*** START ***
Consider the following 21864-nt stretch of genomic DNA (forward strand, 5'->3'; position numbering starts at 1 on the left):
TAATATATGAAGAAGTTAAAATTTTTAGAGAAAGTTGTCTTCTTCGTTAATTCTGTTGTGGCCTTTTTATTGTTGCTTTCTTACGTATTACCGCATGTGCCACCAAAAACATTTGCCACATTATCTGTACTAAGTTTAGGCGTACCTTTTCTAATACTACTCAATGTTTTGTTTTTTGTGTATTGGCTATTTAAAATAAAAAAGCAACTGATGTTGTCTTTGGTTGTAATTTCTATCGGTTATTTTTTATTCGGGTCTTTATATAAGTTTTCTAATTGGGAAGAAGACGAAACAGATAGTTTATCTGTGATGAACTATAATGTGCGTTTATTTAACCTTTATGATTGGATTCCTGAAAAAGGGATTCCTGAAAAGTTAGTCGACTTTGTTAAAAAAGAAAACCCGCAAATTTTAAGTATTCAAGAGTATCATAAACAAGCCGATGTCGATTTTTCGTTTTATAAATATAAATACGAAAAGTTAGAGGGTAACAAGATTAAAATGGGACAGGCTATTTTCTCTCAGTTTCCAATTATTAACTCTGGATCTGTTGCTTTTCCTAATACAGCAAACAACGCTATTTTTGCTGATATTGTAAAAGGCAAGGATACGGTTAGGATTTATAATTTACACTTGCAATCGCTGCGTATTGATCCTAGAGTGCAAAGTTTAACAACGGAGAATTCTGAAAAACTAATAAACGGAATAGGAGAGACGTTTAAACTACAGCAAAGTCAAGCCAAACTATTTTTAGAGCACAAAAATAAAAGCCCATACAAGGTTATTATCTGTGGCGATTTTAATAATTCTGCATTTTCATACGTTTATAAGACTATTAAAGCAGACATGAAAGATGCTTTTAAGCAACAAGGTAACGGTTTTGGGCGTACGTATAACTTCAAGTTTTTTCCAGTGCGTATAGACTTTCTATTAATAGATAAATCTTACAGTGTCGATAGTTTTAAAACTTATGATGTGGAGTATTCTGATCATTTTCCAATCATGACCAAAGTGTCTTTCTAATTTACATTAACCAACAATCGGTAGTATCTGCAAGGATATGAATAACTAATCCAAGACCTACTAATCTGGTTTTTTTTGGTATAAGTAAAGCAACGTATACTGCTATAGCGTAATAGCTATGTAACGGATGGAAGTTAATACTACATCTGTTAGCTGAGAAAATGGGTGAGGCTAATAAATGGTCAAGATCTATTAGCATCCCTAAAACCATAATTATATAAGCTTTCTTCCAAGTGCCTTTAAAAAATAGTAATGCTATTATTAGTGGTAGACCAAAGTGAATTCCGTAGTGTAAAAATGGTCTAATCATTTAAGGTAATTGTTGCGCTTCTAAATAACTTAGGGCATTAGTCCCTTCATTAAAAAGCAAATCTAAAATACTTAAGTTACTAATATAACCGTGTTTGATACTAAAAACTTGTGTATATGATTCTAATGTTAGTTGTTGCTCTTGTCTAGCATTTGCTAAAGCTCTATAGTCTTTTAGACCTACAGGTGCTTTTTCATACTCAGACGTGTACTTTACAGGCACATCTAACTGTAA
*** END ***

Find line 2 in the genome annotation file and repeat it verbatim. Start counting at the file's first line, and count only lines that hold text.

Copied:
TAATATATGAAGAAGTTAAAATTTTTAGAGAAAGTTGTCTTCTTCGTTAATTCTGTTGTGGCCTTTTTATTGTTGCTTTCTTACGTATTACCGCATGTGCCACCAAAAACATTTGCCACATTATCTGTACTAAGTTTAGGCGTACCTTTTCTAATACTACTCAATGTTTTGTTTTTTGTGTATTGGCTATTTAAAATAAAAAAGCAACTGATGTTGTCTTTGGTTGTAATTTCTATCGGTTATTTTTTATTCGGGTCTTTATATAAGTTTTCTAATTGGGAAGAAGACGAAACAGATAGTTTATCTGTGATGAACTATAATGTGCGTTTATTTAACCTTTATGATTGGATTCCTGAAAAAGGGATTCCTGAAAAGTTAGTCGACTTTGTTAAAAAAGAAAACCCGCAAATTTTAAGTATTCAAGAGTATCATAAACAAGCCGATGTCGATTTTTCGTTTTATAAATATAAATACGAAAAGTTAGAGGGTAACAAGATTAAAATGGGACAGGCTATTTTCTCTCAGTTTCCAATTATTAACTCTGGATCTGTTGCTTTTCCTAATACAGCAAACAACGCTATTTTTGCTGATATTGTAAAAGGCAAGGATACGGTTAGGATTTATAATTTACACTTGCAATCGCTGCGTATTGATCCTAGAGTGCAAAGTTTAACAACGGAGAATTCTGAAAAACTAATAAACGGAATAGGAGAGACGTTTAAACTACAGCAAAGTCAAGCCAAACTATTTTTAGAGCACAAAAATAAAAGCCCATACAAGGTTATTATCTGTGGCGATTTTAATAATTCTGCATTTTCATACGTTTATAAGACTATTAAAGCAGACATGAAAGATGCTTTTAAGCAACAAGGTAACGGTTTTGGGCGTACGTATAACTTCAAGTTTTTTCCAGTGCGTATAGACTTTCTATTAATAGATAAATCTTACAGTGTCGATAGTTTTAAAACTTATGATGTGGAGTATTCTGATCATTTTCCAATCATGACCAAAGTGTCTTTCTAATTTACATTAACCAACAATCGGTAGTATCTGCAAGGATATGAATAACTAATCCAAGACCTACTAATCTGGTTTTTTTTGGTATAAGTAAAGCAACGTATACTGCTATAGCGTAATAGCTATGTAACGGATGGAAGTTAATACTACATCTGTTAGCTGAGAAAATGGGTGAGGCTAATAAATGGTCAAGATCTATTAGCATCCCTAAAACCATAATTATATAAGCTTTCTTCCAAGTGCCTTTAAAAAATAGTAATGCTATTATTAGTGGTAGACCAAAGTGAATTCCGTAGTGTAAAAATGGTCTAATCATTTAAGGTAATTGTTGCGCTTCTAAATAACTTAGGGCATTAGTCCCTTCATTAAAAAGCAAATCTAAAATACTTAAGTTACTAATATAACCGTGTTTGATACTAAAAACTTGTGTATATGATTCTAATGTTAGTTGTTGCTCTTGTCTAGCATTTGCTAAAGCTCTATAGTCTTTTAGACCTACAGGTGCTTTTTCATACTCAGACGTGTACTTTACAGGCACATCTAACTGTAA